Could Grover Cleveland be elected president today? I often use this question in my classes to begin discussions of the images of politicians as portrayed in the media. While TV doesn’t forgive the out-of-the-ordinary, a candidate can use the structural biases of that medium to overcome, say, baldness as Warren Tolman is doing in Massachusetts. He’s running a series of “Bald is Beautiful” ads on TV as a way to fight his status as underdog. I found this interesting:
“He devised the idea for the television ads after a half-dozen seniors came up and rubbed his head for luck at a picnic in Worcester. People on the campaign trail recognize Tolman as the ‘Bald is Beautiful’ guy, and reporters and columnists have picked up on the theme. ‘I’ve already won. I’m cutting through,’ Tolman said. ‘People like to smile. It makes it memorable.’ Susan Michelman, a University of Kentucky professor and expert on the social meanings of appearance, said Tolman’s proudly polished pate could attract voters who appreciate his forthrightness, unlike, say, a candidate who uses a “comb-over” to hide what they don’t have. ‘There’s a kind of honesty about doing that,’ she said.’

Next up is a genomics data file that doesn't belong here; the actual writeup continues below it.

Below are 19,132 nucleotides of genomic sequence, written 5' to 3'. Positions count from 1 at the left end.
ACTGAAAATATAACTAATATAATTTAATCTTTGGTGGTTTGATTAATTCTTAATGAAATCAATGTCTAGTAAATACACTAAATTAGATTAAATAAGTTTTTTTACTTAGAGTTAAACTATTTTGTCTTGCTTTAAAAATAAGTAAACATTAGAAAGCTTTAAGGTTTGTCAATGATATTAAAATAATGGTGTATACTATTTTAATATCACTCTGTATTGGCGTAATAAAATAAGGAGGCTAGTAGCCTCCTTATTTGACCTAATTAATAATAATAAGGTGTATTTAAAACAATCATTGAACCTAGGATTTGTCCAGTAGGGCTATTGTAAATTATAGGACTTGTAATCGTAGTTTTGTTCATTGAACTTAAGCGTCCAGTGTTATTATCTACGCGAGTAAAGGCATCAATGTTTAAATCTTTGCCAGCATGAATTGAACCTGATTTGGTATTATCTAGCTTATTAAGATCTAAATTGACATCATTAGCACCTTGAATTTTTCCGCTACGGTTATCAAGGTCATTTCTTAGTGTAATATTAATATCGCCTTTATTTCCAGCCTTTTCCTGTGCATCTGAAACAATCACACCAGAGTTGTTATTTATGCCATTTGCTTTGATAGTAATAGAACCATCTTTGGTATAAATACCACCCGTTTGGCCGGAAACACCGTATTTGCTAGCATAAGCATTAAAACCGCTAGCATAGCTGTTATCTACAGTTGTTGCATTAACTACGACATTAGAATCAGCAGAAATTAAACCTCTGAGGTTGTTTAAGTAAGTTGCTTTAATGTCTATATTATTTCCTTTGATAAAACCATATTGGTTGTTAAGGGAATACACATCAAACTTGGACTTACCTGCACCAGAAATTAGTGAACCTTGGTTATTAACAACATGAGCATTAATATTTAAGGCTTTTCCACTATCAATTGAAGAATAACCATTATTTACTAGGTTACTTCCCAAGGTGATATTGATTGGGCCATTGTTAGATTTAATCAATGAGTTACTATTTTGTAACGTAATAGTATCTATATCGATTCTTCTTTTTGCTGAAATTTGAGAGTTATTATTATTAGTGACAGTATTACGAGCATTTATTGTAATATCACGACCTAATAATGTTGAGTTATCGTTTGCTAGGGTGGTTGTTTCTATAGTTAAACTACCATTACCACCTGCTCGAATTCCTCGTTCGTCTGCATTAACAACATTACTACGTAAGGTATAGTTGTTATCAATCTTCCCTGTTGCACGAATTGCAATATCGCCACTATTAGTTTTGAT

Tolman is being smart by using TV, and it’s need for drama and entertainment, to his best advantage. Notice his evaluation of the effort. He has “already won” in the sense that an underdog is getting attention, i.e. “cutting through.” To burst into the consciousness of Americans through television is to cut through the fog of anonymity–to arrive. But, should voters be judging him for his ability to cut through and appear honest (as Dr. Michelman suggests they’re doing) or the merits of his proposals and political positions? In Cleveland’s age, this was a simpler dichotomy. Not so today.